Escape from Freedom

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Farrar & Rinehart, Incorporated, 1941 - Political Science - 303 pages
5 Reviews
If humanity cannot live with the dangers and responsibilities inherent in freedom, it will probably turn to authoritarianism. This is the central idea of "Escape from Freedom," a landmark work by one of the most distinguished thinkers of our time, and a book that is as timely now as when first published in 1941. Few books have thrown such light upon the forces that shape modern society or penetrated so deeply into the causes of authoritarian systems. If the rise of democracy set some people free, at the same time it gave birth to a society in which the individual feels alienated and dehumanized. Using the insights of psychoanalysis as probing agents, Fromm's work analyzes the illness of contemporary civilization as witnessed by its willingness to submit to totalitarian rule.

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LibraryThing Review

User Review  - csweder - LibraryThing

Here is a book that was recommended to me early in my grad school career, and for some reason I have put off reading it until now. (Studying for comps has pushed me to "get my reading on"...) I read ... Read full review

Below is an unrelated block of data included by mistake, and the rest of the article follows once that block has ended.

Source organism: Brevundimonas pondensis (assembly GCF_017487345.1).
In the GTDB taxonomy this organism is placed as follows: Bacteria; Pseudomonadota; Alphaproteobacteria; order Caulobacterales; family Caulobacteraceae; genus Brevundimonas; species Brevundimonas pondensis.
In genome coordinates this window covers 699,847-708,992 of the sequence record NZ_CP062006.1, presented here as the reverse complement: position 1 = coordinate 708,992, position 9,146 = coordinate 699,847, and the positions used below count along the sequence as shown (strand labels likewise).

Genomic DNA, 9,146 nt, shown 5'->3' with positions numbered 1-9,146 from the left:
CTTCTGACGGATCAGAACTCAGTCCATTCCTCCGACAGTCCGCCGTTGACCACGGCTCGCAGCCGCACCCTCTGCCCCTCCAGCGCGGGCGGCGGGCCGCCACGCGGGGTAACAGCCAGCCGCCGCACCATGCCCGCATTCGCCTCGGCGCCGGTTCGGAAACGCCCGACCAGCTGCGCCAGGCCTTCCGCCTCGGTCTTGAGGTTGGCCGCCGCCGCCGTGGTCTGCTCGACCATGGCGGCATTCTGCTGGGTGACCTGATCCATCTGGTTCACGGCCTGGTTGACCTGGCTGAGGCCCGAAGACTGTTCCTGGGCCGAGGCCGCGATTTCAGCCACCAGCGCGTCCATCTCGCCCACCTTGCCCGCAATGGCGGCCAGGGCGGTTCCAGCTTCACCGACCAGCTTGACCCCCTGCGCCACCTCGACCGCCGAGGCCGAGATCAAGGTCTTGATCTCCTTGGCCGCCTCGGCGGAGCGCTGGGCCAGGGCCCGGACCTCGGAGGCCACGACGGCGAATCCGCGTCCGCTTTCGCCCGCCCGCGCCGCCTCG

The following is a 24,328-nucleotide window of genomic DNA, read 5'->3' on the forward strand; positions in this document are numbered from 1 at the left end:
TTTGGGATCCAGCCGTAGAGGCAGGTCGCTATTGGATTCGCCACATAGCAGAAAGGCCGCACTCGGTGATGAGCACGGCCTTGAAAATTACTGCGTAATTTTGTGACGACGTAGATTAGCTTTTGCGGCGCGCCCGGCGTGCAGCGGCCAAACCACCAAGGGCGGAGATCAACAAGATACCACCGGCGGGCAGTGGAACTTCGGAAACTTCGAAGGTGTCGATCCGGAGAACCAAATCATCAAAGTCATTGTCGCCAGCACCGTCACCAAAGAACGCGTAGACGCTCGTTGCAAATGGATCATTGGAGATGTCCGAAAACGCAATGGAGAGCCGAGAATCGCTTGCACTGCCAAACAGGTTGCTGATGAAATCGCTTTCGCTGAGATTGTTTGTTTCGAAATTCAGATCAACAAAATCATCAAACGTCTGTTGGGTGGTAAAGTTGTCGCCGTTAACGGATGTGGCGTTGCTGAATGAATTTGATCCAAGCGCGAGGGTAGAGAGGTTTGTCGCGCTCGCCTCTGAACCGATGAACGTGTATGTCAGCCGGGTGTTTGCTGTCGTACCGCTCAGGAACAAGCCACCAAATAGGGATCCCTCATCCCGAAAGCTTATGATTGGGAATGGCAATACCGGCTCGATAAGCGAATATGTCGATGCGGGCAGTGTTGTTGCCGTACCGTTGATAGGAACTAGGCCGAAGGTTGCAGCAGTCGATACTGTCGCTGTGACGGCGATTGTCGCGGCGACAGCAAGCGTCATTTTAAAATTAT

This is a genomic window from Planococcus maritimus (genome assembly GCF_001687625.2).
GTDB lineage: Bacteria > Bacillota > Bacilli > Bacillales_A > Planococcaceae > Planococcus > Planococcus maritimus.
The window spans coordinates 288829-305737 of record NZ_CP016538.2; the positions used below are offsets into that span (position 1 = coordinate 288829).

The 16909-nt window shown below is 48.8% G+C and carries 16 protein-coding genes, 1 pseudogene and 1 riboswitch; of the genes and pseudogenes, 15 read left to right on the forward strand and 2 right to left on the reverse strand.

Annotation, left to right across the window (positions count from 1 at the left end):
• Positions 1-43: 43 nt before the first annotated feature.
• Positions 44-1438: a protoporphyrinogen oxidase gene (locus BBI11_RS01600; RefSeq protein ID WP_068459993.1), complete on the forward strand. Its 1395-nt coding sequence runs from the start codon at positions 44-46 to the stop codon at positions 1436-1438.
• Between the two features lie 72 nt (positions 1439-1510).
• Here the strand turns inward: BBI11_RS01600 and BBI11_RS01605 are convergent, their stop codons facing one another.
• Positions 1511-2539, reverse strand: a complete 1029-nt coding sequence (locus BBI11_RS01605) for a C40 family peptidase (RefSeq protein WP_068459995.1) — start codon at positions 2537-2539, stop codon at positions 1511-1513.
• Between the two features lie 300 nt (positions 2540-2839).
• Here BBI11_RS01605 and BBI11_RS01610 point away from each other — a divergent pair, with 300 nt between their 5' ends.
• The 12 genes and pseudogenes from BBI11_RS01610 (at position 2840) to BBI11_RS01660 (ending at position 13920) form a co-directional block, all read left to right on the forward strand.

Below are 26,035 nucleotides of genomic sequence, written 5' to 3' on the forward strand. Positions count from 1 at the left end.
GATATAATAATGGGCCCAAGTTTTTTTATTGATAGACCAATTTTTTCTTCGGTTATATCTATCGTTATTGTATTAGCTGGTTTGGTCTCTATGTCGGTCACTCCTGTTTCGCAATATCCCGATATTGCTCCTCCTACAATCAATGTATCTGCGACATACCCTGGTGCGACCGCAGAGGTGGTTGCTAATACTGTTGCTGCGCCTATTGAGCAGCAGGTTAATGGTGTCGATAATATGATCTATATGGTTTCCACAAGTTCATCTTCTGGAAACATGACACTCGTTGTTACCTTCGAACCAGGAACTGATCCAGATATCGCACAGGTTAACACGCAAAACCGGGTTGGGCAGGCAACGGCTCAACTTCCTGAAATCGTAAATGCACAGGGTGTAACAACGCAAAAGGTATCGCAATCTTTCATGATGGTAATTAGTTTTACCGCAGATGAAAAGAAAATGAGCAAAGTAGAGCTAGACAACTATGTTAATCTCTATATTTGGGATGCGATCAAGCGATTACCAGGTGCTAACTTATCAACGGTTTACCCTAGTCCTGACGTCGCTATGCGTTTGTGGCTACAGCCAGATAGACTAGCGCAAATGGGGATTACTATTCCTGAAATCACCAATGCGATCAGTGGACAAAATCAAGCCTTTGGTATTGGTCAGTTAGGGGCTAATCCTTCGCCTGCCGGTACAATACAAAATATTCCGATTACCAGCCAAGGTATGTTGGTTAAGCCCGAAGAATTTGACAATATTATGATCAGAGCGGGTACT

LibraryThing Review

User Review  - csweder - LibraryThing

Here is a book that was recommended to me early in my grad school career, and for some reason I have put off reading it until now. (Studying for comps has pushed me to "get my reading on"...) I read ... Read full review

Contents

CHAPTER
3
THE EMERGENCE OF THE INDIVIDUAL AND
24
HI FREEDOM IN THE AGE OF THE REFORMATION
40
Copyright

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About the author (1941)

Psychologist and philosopher Erich Fromm was born in Frankfurt, Germany on March 23, 1900. He received a Ph.D in sociology from the University of Heidelberg in 1922 and finished his psychoanalytical training at the Psychoanalytical Institute in Berlin in 1930. He started his own clinical practice and joined the Frankfurt Institute for Social Research. In 1934, he moved to New York and became a professor at Columbia University. In 1950, he moved to Mexico City and became a professor at the Universidad Nacional Autónoma de Mexico, where he created a psychoanalytic section at the medical school. He retired from there in 1965 and moved to Muralto, Switzerland in 1974. Throughout his life, Fromm maintained a clinical practice and wrote books. His writings were notable for both their social and political commentary and their philosophical and psychological underpinnings. He became known for linking human personality types with socioeconomic and political structures. His most popular book, The Art of Loving, was first published in 1956 and became an international bestseller. He died on March 18, 1980.

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